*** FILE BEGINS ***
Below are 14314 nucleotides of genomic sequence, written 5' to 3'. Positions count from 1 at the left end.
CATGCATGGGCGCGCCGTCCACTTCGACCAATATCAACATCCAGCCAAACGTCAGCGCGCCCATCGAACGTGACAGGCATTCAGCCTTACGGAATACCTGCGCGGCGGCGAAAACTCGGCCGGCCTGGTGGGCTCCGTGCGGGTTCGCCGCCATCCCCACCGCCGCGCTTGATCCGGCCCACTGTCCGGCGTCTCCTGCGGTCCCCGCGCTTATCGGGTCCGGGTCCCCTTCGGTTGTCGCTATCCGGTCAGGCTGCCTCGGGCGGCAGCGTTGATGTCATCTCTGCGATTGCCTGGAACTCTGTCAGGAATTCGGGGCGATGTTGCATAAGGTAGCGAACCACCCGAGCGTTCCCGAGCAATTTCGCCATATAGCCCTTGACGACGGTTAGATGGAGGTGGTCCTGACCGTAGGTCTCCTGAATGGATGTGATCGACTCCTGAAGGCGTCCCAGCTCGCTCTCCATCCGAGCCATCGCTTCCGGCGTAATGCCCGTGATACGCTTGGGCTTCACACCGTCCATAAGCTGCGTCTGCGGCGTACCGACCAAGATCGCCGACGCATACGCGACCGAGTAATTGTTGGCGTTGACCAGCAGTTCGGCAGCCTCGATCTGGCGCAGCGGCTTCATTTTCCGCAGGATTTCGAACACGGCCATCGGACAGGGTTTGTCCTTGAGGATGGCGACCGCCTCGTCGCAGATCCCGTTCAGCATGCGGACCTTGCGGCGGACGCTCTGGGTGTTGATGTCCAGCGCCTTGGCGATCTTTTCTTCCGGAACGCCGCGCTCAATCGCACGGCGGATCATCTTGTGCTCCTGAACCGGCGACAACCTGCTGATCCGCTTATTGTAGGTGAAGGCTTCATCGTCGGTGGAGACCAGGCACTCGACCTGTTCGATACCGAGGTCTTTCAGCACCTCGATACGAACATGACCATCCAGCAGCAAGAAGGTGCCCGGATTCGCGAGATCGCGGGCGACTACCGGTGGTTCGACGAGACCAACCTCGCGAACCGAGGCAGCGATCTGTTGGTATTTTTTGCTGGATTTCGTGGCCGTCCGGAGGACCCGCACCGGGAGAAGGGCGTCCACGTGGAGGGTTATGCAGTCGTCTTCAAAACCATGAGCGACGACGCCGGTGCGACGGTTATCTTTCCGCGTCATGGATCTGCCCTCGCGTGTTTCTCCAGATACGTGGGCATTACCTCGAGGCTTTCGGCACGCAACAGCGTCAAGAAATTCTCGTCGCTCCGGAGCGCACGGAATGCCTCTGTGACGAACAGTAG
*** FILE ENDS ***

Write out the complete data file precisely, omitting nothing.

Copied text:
Below are 14314 nucleotides of genomic sequence, written 5' to 3'. Positions count from 1 at the left end.
CATGCATGGGCGCGCCGTCCACTTCGACCAATATCAACATCCAGCCAAACGTCAGCGCGCCCATCGAACGTGACAGGCATTCAGCCTTACGGAATACCTGCGCGGCGGCGAAAACTCGGCCGGCCTGGTGGGCTCCGTGCGGGTTCGCCGCCATCCCCACCGCCGCGCTTGATCCGGCCCACTGTCCGGCGTCTCCTGCGGTCCCCGCGCTTATCGGGTCCGGGTCCCCTTCGGTTGTCGCTATCCGGTCAGGCTGCCTCGGGCGGCAGCGTTGATGTCATCTCTGCGATTGCCTGGAACTCTGTCAGGAATTCGGGGCGATGTTGCATAAGGTAGCGAACCACCCGAGCGTTCCCGAGCAATTTCGCCATATAGCCCTTGACGACGGTTAGATGGAGGTGGTCCTGACCGTAGGTCTCCTGAATGGATGTGATCGACTCCTGAAGGCGTCCCAGCTCGCTCTCCATCCGAGCCATCGCTTCCGGCGTAATGCCCGTGATACGCTTGGGCTTCACACCGTCCATAAGCTGCGTCTGCGGCGTACCGACCAAGATCGCCGACGCATACGCGACCGAGTAATTGTTGGCGTTGACCAGCAGTTCGGCAGCCTCGATCTGGCGCAGCGGCTTCATTTTCCGCAGGATTTCGAACACGGCCATCGGACAGGGTTTGTCCTTGAGGATGGCGACCGCCTCGTCGCAGATCCCGTTCAGCATGCGGACCTTGCGGCGGACGCTCTGGGTGTTGATGTCCAGCGCCTTGGCGATCTTTTCTTCCGGAACGCCGCGCTCAATCGCACGGCGGATCATCTTGTGCTCCTGAACCGGCGACAACCTGCTGATCCGCTTATTGTAGGTGAAGGCTTCATCGTCGGTGGAGACCAGGCACTCGACCTGTTCGATACCGAGGTCTTTCAGCACCTCGATACGAACATGACCATCCAGCAGCAAGAAGGTGCCCGGATTCGCGAGATCGCGGGCGACTACCGGTGGTTCGACGAGACCAACCTCGCGAACCGAGGCAGCGATCTGTTGGTATTTTTTGCTGGATTTCGTGGCCGTCCGGAGGACCCGCACCGGGAGAAGGGCGTCCACGTGGAGGGTTATGCAGTCGTCTTCAAAACCATGAGCGACGACGCCGGTGCGACGGTTATCTTTCCGCGTCATGGATCTGCCCTCGCGTGTTTCTCCAGATACGTGGGCATTACCTCGAGGCTTTCGGCACGCAACAGCGTCAAGAAATTCTCGTCGCTCCGGAGCGCACGGAATGCCTCTGTGACGAACAGTAG